Whether it comes from your car's exhaust pipe, dirty smokestacks or a forest fire, air pollution can be deadly. Learn about outdoor air pollutants and the sources of pollution and how they can be cleaned up so everyone can breathe safer, healthier air.
Common Outdoor Air Pollutants
Ozone (also called smog) is currently one of the least-well-controlled pollutants in the United States. It is also one of the most dangerous—and it's invisible.
Particulate matter (also called particle pollution or soot) refers to a mix of very tiny solid and liquid particles that are in the air we breathe. It is dangerous enough to shorten your life.
Nitrogen dioxide is a gas that comes from burning fuels. Live near a busy highway or a power plant that burns gas? You may be breathing a lot of nitrogen dioxide.
Sulfur dioxide forms when sulfur-containing fuel such as coal, oil or diesel is burned. Live near a power plant or a port? You may have more sulfur dioxide in your air.
Nearly 200 other pollutants emitted into the air can cause diseases, including lung cancer, or cause other harmful effects.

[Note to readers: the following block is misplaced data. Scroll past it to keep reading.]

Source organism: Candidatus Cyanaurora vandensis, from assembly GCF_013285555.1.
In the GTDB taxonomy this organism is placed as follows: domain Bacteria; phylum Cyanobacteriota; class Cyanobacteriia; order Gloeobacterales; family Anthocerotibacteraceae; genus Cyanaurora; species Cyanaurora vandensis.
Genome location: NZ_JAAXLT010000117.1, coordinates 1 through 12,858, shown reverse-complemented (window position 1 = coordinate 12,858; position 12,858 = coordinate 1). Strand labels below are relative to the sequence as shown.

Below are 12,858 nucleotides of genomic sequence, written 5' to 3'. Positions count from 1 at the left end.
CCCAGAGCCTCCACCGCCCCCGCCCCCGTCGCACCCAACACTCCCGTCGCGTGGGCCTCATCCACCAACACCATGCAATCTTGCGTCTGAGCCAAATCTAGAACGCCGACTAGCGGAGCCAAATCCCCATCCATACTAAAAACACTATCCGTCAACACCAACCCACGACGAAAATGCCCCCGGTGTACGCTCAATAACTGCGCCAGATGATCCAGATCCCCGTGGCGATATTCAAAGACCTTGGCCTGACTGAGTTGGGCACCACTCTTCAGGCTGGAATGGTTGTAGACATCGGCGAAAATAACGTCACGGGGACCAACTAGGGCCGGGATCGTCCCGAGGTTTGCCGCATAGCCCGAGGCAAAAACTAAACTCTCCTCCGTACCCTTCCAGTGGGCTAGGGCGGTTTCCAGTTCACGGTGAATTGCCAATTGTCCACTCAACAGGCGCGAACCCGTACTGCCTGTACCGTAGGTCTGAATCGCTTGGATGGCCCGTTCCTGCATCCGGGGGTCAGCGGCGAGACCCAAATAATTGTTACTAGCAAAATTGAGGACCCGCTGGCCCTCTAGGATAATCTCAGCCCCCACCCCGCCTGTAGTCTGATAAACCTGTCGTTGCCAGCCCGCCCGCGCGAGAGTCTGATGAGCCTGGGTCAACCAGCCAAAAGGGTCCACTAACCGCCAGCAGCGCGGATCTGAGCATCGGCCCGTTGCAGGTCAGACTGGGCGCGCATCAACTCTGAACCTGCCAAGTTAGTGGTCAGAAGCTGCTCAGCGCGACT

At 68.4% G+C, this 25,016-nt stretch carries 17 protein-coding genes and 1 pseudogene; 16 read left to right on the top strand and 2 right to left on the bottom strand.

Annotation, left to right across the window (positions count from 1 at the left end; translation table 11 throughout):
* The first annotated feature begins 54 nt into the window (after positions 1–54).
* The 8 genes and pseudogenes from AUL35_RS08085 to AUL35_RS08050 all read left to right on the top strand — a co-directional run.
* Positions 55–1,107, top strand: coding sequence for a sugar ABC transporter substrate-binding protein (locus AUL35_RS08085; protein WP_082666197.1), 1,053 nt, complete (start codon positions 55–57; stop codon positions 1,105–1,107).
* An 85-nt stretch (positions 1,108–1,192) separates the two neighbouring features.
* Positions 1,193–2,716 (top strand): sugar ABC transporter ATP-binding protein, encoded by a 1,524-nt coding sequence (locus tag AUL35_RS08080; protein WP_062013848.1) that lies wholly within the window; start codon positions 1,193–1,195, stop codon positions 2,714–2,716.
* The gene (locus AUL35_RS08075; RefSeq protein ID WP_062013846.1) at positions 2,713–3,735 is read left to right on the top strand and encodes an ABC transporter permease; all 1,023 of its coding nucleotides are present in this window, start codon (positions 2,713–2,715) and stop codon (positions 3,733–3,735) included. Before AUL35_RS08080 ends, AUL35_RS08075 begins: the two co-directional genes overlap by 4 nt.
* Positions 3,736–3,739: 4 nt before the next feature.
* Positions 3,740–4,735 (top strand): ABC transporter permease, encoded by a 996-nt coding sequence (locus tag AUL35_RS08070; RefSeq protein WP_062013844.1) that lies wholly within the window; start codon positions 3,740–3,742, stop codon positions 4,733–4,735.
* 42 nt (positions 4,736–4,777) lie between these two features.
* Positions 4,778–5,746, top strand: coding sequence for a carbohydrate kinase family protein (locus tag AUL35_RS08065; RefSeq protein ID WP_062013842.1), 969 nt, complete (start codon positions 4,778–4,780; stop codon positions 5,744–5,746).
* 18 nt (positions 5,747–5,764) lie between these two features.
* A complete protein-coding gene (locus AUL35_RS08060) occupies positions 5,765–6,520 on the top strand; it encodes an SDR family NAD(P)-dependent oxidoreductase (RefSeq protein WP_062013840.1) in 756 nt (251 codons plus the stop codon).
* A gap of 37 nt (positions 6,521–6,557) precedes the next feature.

Sources of Outdoor Air Pollution
Power plants that burn coal, gas, oil and biomass produce harmful air pollutants. Generating electricity from zero-emission sources instead, like solar and wind, is critical for lung health.
All vehicles that burn fuel, like gas and diesel, pollute the air and harm human health - cars, trucks, planes, ships, trains, and more. Pipelines that transport fuels add to air pollution, too. Switching to zero-emission transportation is essential for healthy lungs.
Heating, cooling and powering our homes all produce emissions that can harm health, including in our own neighborhoods.
Harmful emissions come from heating, cooling and powering businesses and industrial operations, as well as from manufacturing processes.
Wildfires, flooding, hurricanes and other natural events can create unhealthy air, especially for people with lung disease. And the cleanup often adds to the challenge.
Climate change poses a grave health threat to everyone, with serious risks to lung health.
Page last updated: September 20, 2023